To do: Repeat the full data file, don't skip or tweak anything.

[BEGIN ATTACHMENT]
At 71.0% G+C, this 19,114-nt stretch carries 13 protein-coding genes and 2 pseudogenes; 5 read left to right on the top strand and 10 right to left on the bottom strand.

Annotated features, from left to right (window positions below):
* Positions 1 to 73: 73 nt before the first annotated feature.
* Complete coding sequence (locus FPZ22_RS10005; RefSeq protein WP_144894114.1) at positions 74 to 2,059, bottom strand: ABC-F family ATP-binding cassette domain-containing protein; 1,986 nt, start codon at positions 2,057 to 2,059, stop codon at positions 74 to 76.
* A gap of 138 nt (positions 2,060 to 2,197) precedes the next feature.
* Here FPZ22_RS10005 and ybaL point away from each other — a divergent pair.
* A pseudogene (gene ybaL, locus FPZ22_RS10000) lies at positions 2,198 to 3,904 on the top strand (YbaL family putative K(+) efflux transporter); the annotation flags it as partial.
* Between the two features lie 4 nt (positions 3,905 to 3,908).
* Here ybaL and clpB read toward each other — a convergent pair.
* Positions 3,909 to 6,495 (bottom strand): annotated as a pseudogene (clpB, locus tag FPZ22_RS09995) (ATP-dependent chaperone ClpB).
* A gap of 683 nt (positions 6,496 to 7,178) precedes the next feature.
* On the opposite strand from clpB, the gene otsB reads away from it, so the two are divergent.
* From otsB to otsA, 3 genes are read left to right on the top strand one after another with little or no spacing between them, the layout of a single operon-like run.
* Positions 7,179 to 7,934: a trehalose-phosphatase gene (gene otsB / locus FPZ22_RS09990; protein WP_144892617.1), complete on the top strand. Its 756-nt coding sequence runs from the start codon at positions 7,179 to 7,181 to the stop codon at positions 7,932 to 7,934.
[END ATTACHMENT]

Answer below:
At 71.0% G+C, this 19,114-nt stretch carries 13 protein-coding genes and 2 pseudogenes; 5 read left to right on the top strand and 10 right to left on the bottom strand.

Annotated features, from left to right (window positions below):
* Positions 1 to 73: 73 nt before the first annotated feature.
* Complete coding sequence (locus FPZ22_RS10005; RefSeq protein WP_144894114.1) at positions 74 to 2,059, bottom strand: ABC-F family ATP-binding cassette domain-containing protein; 1,986 nt, start codon at positions 2,057 to 2,059, stop codon at positions 74 to 76.
* A gap of 138 nt (positions 2,060 to 2,197) precedes the next feature.
* Here FPZ22_RS10005 and ybaL point away from each other — a divergent pair.
* A pseudogene (gene ybaL, locus FPZ22_RS10000) lies at positions 2,198 to 3,904 on the top strand (YbaL family putative K(+) efflux transporter); the annotation flags it as partial.
* Between the two features lie 4 nt (positions 3,905 to 3,908).
* Here ybaL and clpB read toward each other — a convergent pair.
* Positions 3,909 to 6,495 (bottom strand): annotated as a pseudogene (clpB, locus tag FPZ22_RS09995) (ATP-dependent chaperone ClpB).
* A gap of 683 nt (positions 6,496 to 7,178) precedes the next feature.
* On the opposite strand from clpB, the gene otsB reads away from it, so the two are divergent.
* From otsB to otsA, 3 genes are read left to right on the top strand one after another with little or no spacing between them, the layout of a single operon-like run.
* Positions 7,179 to 7,934: a trehalose-phosphatase gene (gene otsB / locus FPZ22_RS09990; protein WP_144892617.1), complete on the top strand. Its 756-nt coding sequence runs from the start codon at positions 7,179 to 7,181 to the stop codon at positions 7,932 to 7,934.